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Contador vows to keep fighting at Tour

Updated: July 04, 2011, 04:07

Thor Hushovd of Norway, center with dotted jersey, rides with his Garmin Cervelo team during the second stage of the Tour de France cycling race, a team trial over 23 kilometers (14.3 miles) starting and finishing in Les Essarts, western France, Sunday July 3, 2011. (AP Photo/Christophe Ena)

LES ESSARTS, France (AP) It will take more than a couple of bad days at the Tour de France to break Alberto Contador's will. The defending champion has already lost crucial time to rival Andy Schleck, but he remains upbeat.

The Spaniard entered the race in difficult circumstances having tested positive for the banned anabolic agent clenbuterol late on in last year's race, only to be cleared by his own cycling federation - a verdict that has been appealed by anti-doping and cycling authorities and will be resolved after the Tour is over.

Contador is now an unpopular figure among racing fans, too, having been jeered before the race even started, and over the first two stages on Saturday and Sunday.

Yet he takes all of this in his stride.

"No matter what, throwing the towel in to ring is the last thing I would do,'' Contador said after losing more time to Schleck in Sunday's team time trial. "Now there are riders who are better positioned than me in terms of winning, but I'll never give up. I'm looking forward to the mountains.''

Contador's Tour started badly on Saturday, when he got stuck behind a crash that decimated the field.

Schleck, a two-time Tour runner-up to Contador, found himself on the favorable side of the split - an unexpected bonus that helped him get an early advantage on Contador.

Then, on Sunday's team time trial, Schleck's Leopard-Trek finished ahead of Contador's Saxo Bank Sungard team, and that increased Schleck's lead over Contador to 1 minute, 38 seconds. Considering Contador only won last year's Tour by 39 seconds, it is already a significant gain for his Luxembourg opponent.

Two-time Tour runner-up Cadel Evans, who is third in the general classification, is 1:41 ahead of Contador.

Dampening Contador's spirit, however, is no easy matter. He rode in the same team as seven-time Tour champion Lance Armstrong in the 2009 Tour and, despite intense internal pressure, still won the race.

"I'm sure I'll get better every day because I have not the same preparations as the other favorites who have done the Dauphine (Libere) and the Tour of Switzerland,'' Contador said, referring to those energy sapping pre-Tour races. "What happened (Saturday) was not in our plans, but that's the Tour. It's won in the mountains. The Tour goes on. My legs are good, that's what motivates me and I am sure that, the more it goes on, the better my legs will be.''

Garmin-Cervelo won Sunday's team time trial for its first ever Tour stage win and the team's manager, Jonathan Vaughters - who once rode with Armstrong - sees a similar steely quality to Armstrong in Contador.

"He's a pretty impenetrable individual psychologically,'' Vaughters said.

Rather than lamenting his own fate, Contador has changed his mindset from favorite to challenger, as if to draw extra motivation from being the one now doing the chasing.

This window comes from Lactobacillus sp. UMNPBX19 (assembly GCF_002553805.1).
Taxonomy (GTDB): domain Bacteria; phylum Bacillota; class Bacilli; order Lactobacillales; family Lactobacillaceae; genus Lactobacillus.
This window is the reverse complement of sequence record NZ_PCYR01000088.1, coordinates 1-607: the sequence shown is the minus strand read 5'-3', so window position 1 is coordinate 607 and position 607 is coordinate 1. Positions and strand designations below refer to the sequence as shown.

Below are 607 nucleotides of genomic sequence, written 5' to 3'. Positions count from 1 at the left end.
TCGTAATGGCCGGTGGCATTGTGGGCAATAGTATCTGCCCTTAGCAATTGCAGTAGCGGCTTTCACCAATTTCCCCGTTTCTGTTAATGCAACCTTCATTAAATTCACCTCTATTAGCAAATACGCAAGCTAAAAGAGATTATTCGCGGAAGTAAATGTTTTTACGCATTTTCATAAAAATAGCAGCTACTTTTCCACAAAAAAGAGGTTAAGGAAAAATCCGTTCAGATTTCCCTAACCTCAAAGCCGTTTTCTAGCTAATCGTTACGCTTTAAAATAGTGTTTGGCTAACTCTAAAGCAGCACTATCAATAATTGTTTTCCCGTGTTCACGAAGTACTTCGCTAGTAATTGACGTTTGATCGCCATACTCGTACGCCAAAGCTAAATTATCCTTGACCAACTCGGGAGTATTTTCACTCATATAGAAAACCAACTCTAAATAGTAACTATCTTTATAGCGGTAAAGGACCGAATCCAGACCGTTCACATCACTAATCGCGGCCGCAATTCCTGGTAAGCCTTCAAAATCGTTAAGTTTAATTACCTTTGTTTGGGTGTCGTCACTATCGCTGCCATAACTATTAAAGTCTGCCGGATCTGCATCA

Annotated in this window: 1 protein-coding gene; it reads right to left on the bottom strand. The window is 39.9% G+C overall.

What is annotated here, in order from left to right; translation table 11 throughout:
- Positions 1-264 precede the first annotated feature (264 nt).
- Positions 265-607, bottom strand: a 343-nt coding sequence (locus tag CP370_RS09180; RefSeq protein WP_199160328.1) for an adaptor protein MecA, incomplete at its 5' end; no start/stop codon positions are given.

"Everyone sees me as the undisputed favorite, but other riders are better placed than me, like Andy, Evans,'' said Contador, who is 75th overall. "It's a different way of tackling the Tour.''

Meanwhile, Vaughters was jubilant after seeing his team win its first ever Tour stage.

Jumping down from his team bus, Vaughters let out a loud shriek and performed an impromptu dance as team members celebrated wildly outside Garmin-Cervelo's bus.

"I was practicing last night actually, J-Lo was brought in (especially) for it,'' Vaughters said, jokingly, when asked whether he had rehearsed his dance routine.

Having waited several years to see his team win a Tour stage, Vaughters was a bag of nerves watching the other teams racing after the Garmin-Cervelo rode out early on the 14.3-mile flat stage in Les Essarts, western France.

"It's tough when you go off early and you have to sit there and watch all your rivals coming in one by one,'' he said. "It's something we've worked for, a first stage win at the Tour de France as a team is indicative of what (we) have stood for since the beginning. It's always been about the team, it's always been about everyone on the team. Every single one of them sacrificed themselves 100 percent.''

Garmin-Cervelo finished in 24 minutes, 48 seconds, riding at an average speed of 34 miles per hour, and doing just enough to put their Norwegian rider Thor Hushovd in first place in the overall standings.

"This is an extraordinary dream, I'm very proud, I'm very happy to take the jersey,'' Hushovd said after crossing the finish line in front. "This is a great day, we did a really good team effort, everything worked perfectly.''

Evans' BMC team finished second, fours seconds adrift, with British team Sky ending third with the same time.

After seeing his team win its first Tour stage and getting one of his riders in yellow, Vaughters was understandably in a jovial mood.

Asked if his team would drink some Champagne on Sunday night to celebrate, Vaughters briefly forgot his team's all for one and one for all ethos by saying there would be "a little bit for them and probably about a bottle and a half for me.''


AP Sports Writer Samuel Petrequin contributed to this report.

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